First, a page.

Inside MLB | Cincinnati may be putting the National League on Red alert
Published: Wednesday, March 4, 2009
Updated: Wednesday, March 4, 2009 03:03
Every Major League Baseball regular season seems to produce at least one fast-rising "Cinderella" team. Last year, it was the worst-to-first Tampa Bay Rays, who used an influx of young talent to capture the AL pennant. The year before that, the Colorado Rockies extended a summertime streak all the way to the Fall Classic. So which team is most likely to break out in 2009? The Cincinnati Reds seem like a viable option.
The Reds enter the 2009 season riding the longest active losing streak in the majors after dropping their last five games in 2008 and finishing at 74-88 — good for fifth place in the mediocre NL Central division. General manager Walt Jocketty spent most of the time from the end of the World Series until the beginning of Spring Training sitting on his hands. The only Major League additions made by the notoriously frugal Jocketty this winter were catcher Ramon Hernandez, via a trade with the Baltimore Orioles, and lefty reliever Arthur Rhodes, who inked a two-year contract in December.
So what makes the Reds a solid choice to suddenly surge into playoff contention? The maturation of an impressive pair of young pitchers, combined with an expected rebound from their veteran ace, tells half the story. A pair of young bats ready to anchor an improving lineup round out the reasoning. Two years ago, the Reds' farm system was teeming with prospects. In 2008, those prospects got their first taste of big-league action. Now, with a year of experience under their belts, they're finally ready to make a difference in The Show.
On the pitching end, the promising youngsters are right-handers Edinson Volquez and Johnny Cueto. The 25-year-old Volquez, acquired from the Texas Rangers for Josh Hamilton a year ago, brought back visions of vintage Pedro Martinez, baffling hitters with a phenomenal fastball-changeup combination to the tune of a 17-6 ledger, 3.21 ERA, 206 strikeouts and just 167 hits allowed in 196 innings of work in his first full big league season. Cueto, who turned 23 in mid-February, posted an unimpressive 9-14 record and 4.81 ERA for the season but showed just how dominant he can be in the one-hit, no-walk, 10-strikeout, seven-inning masterpiece that was his Major League debut, in which he was the first Red since 1900 to throw 10 strikeouts in an opening game.
But perhaps no single player will be as important to the Reds' revival as the former ace of their rotation, Aaron Harang. From 2006 through 2007, Harang was among the top starting pitchers in baseball, compiling 32 victories and a 3.75 ERA over that span. But his arm may have been severely taxed by the aggregate 466 innings of work, the likeliest cause of his disastrous 6-17, 4.78 ERA campaign last year that was marred by forearm soreness. At 30 years of age, the 6'7" behemoth should still have a few strong years left in him, and he shed 25 pounds this offseason to be in tiptop shape for Opening Day.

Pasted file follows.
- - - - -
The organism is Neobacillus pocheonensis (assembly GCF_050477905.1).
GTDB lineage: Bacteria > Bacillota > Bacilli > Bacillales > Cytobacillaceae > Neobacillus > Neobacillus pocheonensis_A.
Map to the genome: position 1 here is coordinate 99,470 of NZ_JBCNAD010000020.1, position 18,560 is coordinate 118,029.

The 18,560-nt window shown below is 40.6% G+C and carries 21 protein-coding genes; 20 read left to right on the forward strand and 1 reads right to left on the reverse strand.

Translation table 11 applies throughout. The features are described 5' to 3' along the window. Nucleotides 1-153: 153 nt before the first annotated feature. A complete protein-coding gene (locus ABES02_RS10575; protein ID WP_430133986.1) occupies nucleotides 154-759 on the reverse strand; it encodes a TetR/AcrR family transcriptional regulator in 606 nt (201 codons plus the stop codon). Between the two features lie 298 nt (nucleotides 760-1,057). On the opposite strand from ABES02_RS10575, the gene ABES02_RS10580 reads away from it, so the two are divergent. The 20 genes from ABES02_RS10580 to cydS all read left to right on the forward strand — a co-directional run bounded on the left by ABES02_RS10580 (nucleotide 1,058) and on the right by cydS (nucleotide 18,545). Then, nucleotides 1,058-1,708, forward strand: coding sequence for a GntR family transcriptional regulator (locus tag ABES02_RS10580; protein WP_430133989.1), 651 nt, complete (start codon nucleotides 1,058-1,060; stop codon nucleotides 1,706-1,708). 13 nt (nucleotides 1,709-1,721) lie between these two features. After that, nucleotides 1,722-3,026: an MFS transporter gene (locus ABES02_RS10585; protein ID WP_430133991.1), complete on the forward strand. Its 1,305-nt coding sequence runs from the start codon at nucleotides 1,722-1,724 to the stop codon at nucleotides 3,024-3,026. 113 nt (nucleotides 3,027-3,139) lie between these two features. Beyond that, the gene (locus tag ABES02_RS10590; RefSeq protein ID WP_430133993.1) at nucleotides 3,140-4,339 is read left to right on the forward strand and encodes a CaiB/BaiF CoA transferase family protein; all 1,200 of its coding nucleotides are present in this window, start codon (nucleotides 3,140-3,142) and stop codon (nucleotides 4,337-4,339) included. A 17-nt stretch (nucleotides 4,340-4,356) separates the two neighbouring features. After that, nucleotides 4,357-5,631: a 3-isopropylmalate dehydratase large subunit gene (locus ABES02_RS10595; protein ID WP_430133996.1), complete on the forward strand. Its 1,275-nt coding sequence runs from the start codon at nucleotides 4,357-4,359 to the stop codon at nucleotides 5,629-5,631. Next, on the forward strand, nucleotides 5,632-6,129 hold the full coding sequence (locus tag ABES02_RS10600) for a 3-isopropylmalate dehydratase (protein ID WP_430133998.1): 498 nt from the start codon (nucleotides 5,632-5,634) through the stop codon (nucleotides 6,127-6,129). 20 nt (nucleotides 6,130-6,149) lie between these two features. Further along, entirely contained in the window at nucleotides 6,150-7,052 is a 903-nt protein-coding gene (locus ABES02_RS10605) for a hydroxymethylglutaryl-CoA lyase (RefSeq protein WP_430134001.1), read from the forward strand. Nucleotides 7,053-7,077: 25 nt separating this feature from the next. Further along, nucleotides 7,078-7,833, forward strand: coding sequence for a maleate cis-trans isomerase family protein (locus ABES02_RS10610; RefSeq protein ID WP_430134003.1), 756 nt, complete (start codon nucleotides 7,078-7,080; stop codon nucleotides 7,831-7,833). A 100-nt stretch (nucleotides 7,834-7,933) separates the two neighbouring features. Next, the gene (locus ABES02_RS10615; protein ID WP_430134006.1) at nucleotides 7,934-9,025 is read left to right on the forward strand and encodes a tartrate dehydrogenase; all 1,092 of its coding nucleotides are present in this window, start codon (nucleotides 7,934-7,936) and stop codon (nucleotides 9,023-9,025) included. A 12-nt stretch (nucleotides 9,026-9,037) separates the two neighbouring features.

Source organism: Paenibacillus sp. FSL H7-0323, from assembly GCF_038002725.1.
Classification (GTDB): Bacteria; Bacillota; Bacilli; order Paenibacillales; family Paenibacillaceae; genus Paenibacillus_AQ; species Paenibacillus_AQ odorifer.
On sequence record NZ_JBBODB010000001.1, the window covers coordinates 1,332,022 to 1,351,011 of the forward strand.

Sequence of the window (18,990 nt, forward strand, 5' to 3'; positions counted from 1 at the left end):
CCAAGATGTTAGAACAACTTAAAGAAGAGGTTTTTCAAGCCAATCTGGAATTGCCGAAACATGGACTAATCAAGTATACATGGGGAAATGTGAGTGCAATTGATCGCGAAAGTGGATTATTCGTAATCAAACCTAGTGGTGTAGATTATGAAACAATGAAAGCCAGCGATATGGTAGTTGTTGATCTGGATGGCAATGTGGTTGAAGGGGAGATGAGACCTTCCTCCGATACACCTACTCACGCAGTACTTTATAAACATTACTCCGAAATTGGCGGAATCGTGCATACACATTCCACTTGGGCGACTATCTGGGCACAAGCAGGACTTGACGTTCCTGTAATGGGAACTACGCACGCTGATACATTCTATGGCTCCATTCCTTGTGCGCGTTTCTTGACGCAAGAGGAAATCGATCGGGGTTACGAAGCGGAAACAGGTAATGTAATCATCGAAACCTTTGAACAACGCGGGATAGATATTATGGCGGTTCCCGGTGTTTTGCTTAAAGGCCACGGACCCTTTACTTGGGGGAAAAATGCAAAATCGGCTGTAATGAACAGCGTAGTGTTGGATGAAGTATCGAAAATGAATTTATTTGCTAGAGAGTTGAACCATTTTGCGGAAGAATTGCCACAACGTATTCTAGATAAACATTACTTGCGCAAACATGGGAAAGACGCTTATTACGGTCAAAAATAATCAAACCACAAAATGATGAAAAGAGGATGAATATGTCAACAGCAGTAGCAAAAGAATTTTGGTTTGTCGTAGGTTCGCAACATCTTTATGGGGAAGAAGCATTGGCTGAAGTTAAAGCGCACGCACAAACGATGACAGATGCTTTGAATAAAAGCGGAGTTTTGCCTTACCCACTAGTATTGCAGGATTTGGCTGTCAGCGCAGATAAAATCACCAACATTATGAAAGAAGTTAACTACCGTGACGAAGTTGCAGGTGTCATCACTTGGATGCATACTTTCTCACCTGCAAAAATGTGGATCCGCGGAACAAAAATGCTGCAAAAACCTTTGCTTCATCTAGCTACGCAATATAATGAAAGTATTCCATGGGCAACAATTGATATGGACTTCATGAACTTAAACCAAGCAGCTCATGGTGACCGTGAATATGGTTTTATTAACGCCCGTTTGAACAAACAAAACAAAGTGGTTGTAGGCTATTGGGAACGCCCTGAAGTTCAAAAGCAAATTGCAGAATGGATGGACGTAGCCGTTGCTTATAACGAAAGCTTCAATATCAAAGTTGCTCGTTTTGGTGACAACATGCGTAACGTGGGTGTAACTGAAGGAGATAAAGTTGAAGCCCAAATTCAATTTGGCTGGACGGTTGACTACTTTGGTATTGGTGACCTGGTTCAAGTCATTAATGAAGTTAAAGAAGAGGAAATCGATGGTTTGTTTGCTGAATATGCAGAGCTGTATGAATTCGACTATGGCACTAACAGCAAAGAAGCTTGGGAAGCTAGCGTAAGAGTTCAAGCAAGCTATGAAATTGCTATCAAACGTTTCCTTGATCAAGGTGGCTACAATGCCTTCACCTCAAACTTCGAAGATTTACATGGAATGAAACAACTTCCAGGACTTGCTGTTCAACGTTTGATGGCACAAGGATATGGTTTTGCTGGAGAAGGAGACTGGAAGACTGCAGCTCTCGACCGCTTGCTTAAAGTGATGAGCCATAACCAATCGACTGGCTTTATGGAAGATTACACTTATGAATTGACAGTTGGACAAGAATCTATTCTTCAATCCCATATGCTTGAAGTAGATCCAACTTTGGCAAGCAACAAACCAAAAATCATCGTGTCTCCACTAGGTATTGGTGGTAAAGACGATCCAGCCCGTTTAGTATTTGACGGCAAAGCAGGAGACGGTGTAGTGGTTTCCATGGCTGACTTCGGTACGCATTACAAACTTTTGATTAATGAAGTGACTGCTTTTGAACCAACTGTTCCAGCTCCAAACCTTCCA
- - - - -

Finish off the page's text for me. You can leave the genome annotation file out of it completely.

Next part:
If Harang, Volquez and Cueto all pitch to their potential in 2009, the Reds will have a formidable 1-2-3 punch in their rotation with a couple of other promising young righties in Daryl Thompson and Homer Bailey pushing for spots at the back end.
Additionally, the Reds' offense should mirror its rotation in both potential and excitement. Cincinnati's farm graduated two of the top hitting prospects in the league last year in Jay Bruce and Joey Votto, and together they could produce 60-plus homers in 2009. Brandon Phillips remains one of the top offensive second basemen in baseball, Edwin Encarnacion has 30-homer pop at third and Ramon Hernandez should out-hit the lesser Reds catchers from last season. While not an ideal option in the leadoff spot, 2008 steals champ Willy Taveras will add a new dimension of speed to the lineup, and young left fielder Chris Dickerson has 20-20 potential. Manager Dusty Baker won't be working with the best lineup in the world, but it's a diverse group that should vastly improve on the Reds' abysmal .247 team average and 4.35 runs per game from last year.
In the field, the Reds struggled mightily in 2008, ranking above only the Rangers in defensive efficiency. But the addition of the agile Taveras to play center field, in tandem with Phillips at second and Alex Gonzalez at short, gives Cincinnati three strong up-the-middle defenders — an important step toward reducing the number of balls put in play that go for hits.
The Reds' bullpen ranked third in the National League last season with a 3.81 total ERA, and even with the departure of Jeremy Affeldt in free agency, the current group — led by closer Francisco Cordero and setup men David Weathers, Jared Burton, Bill Bray and the recently added Rhodes — is good enough to replicate that effort.
Also working to the Reds' advantage is that they play in the NL Central division, where the Chicago Cubs are the only other team expected to compete. Lou Piniella's Northsiders are certainly the favorites to repeat as the division champs, and the Reds don't have the talent to match up with them just yet. But Cincinnati's potential path to a Wildcard berth will be made much easier by the presence of the lowly Pittsburgh Pirates and Houston Astros, plus the middling St. Louis Cardinals and the now pitching-deprived Milwaukee Brewers. If things break right, they'll have little trouble keeping up with the senior circuit's other wild card contenders.
The Reds probably won't take the National League by storm and race to a division crown the way the Rays did last season. But they do have all the pieces in place to make plenty of noise in 2009 and are the best choice to improve by more wins than any other team.